Friday, August 26, 2011
High Court Upholds Death Sentence in Torrance Home Invasion
Justices Unanimously Reject Claim of Bias in Grand Jury Selection Process
By KENNETH OFGANG, Staff Writer
The California Supreme Court yesterday unanimously upheld the death sentences in two cases, including that of an Oregon man who killed a Torrance homeowner and committed a brutal sexual assault on his wife in 1993.
Justice Marvin Baxter said the defendant, Randy Garcia, failed to demonstrate error by Los Angeles Superior Court Judge Jacqueline Connor at either the guilt or penalty phase of his 1994 trial. Among the contentions by the defense was that the manner in which the Los Angeles County grand jury that indicted Garcia was chosen discriminated against Hispanics and women.
Connor sentenced Garcia to die for the murder of Joseph Finzel. Jurors also found him guilty of the attempted murder, rape, attempted rape, and oral copulation of Lynn Finzel, the burglary of the Finzel home, and the burglary of a nearby home—whose residents were away on vacation—on the same night.
Prosecution evidence, including testimony by friends of the defendant, established that Garcia came to Torrance planning to buy marijuana to take back to the Portland area to sell. He told his companions he wanted to “do a job,” and went alone into the Finzel home.
Joseph Finzel was not home at the time, and the couple’s months-old infant was asleep in the bassinet. After threatening to hurt the baby if she did not cooperate, Garcia assaulted Lynn Finzel and ransacked the house, finding a gun in the process.
Joseph Finzel returned home while Garcia was still there. He shot both Finzels and stayed in the house for two to three hours, leaving them both for dead.
Lynn Finzel eventually made her way to the home of a neighbor, who called 911. Investigation by police in Torrance and in Oregon resulted in the arrest of Garcia, who—according to an officer’s testimony—concocted a story about being kidnapped by four Mexicans, who went to a house where they killed two people. When told by the officer that the female victim had survived and identified him, he responded with an expletive.
Selection Process Attacked
Garcia’s appellate lawyer, Deputy State Public Defender Peter R. Silten, argued that the grand jury selection process, which provided for nomination of grand jurors by judges and an extensive review process, effectively screened out women and minorities, particularly Hispanics.
Baxter, however, said the defense failed to establish that there was purposeful discrimination.
Under the selection procedure, he noted, potential grand jurors were chosen from two separate pools—volunteers and judge’s nominees. The screening process complained of by the defense, he said, is necessary because officials need to make certain that the chosen grand jurors have the desire, the time, and the ability to serve.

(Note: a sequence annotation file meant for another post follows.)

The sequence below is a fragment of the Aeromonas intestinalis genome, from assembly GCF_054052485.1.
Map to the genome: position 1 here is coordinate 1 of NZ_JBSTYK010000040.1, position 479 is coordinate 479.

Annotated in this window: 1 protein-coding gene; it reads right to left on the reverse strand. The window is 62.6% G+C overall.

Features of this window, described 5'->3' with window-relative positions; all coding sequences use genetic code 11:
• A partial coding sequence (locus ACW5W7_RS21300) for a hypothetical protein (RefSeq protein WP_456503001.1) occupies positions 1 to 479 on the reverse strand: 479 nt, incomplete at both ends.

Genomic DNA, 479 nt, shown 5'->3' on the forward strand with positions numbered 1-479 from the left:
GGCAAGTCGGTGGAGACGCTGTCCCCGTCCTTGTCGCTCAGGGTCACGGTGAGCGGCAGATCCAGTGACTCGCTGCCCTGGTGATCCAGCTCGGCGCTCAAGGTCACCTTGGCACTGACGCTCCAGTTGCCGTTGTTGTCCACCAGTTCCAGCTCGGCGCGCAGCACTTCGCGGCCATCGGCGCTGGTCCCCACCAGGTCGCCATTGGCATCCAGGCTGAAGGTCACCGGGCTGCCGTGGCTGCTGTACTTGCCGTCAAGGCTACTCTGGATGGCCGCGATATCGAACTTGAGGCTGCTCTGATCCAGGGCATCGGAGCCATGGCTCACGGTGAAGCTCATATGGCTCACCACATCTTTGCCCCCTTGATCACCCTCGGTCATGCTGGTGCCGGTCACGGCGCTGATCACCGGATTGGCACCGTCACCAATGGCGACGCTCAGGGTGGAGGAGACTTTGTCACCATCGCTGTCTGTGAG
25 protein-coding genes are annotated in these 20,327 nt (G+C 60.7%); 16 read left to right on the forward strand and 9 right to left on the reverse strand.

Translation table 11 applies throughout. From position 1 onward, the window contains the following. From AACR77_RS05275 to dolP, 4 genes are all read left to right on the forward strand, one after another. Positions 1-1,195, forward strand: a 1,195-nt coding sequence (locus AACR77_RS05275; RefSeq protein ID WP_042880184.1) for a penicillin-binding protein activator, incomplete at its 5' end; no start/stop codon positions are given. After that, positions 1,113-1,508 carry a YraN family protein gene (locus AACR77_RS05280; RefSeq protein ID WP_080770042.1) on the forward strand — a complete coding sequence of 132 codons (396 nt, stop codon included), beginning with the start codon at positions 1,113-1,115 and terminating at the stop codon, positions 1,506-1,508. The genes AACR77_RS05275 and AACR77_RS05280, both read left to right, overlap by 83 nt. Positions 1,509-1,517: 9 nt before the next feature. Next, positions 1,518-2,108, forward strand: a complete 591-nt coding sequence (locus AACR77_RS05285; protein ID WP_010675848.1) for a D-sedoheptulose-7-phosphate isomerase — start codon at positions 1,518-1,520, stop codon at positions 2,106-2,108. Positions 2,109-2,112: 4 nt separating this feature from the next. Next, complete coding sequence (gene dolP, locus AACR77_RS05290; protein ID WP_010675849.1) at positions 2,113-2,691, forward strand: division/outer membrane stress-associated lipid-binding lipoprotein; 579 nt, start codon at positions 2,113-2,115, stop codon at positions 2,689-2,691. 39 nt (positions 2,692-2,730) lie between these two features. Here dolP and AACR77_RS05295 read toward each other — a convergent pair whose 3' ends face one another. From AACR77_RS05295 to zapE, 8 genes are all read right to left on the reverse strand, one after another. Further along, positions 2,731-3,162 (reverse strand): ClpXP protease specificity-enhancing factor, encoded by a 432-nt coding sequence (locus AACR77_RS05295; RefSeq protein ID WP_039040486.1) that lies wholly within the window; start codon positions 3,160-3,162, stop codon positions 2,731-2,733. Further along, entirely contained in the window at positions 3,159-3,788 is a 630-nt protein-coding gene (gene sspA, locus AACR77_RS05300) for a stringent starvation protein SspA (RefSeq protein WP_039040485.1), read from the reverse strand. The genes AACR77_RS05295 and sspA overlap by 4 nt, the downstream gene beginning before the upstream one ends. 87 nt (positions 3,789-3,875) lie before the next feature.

The evidence, he said, showed that a significant effort was made to encourage women and minorities to volunteer. And the use of judges to nominate members was not shown to create an imbalance, given the diversity of the large Los Angeles Superior Court bench and the court’s “pro-diversity policy,” Baxter said.
“Contrary to defendant’s view, nothing in these rules or procedures authorized, encouraged, or established that the judges nominated grand jurors in a manner that discriminated against women, Hispanics, or any other distinct group,” the justice said. “Rather, the criteria used to select nominees were gender- and race-neutral, and clearly sought to test qualifications without reference to any impermissible subjective factor.”
On another issue, Baxter rejected the defense claim that a prosecutor committed misconduct by reading two hypothetical “letters” in the penalty phase, suggesting that they could have been written by Finzel’s daughter and his son, who was away visiting his mother at the time of the murder.
The letters suggested that the children was sad and lonely at the loss of their father, and could not understand why he had been taken from them, whereas Garcia still had his father and stepfather living.
Baxter agreed with the prosecution’s appellate counsel, Deputy Attorney General Russell Lehman, that misconduct did not occur.
While the supposed letters were “not particularly artful” and a “questionable tactic,” the justice said, it was clear to the jury that no one was claiming that the children actually wrote them, and the “substantive point” of the letters was consistent with the rules governing admission of victim impact evidence.
Also yesterday, the court unanimously affirmed the death sentence for Erven Blacksher, a Berkeley resident convicted of shooting his sister and nephew to death in 1995. Prosecutors said Blacksher quarreled with the two over the nephew’s alleged involvement in cocaine dealing.
The defense argued that Blacksher was insane. But prosecutors showed he had a long history of violence and had been feuding with other family members for some time over the care of his elderly mother.
The cases are People v. Garcia, 11 S.O.S. 4750, and People v. Blacksher, 11 S.O.S. 4721.
Copyright 2011, Metropolitan News Company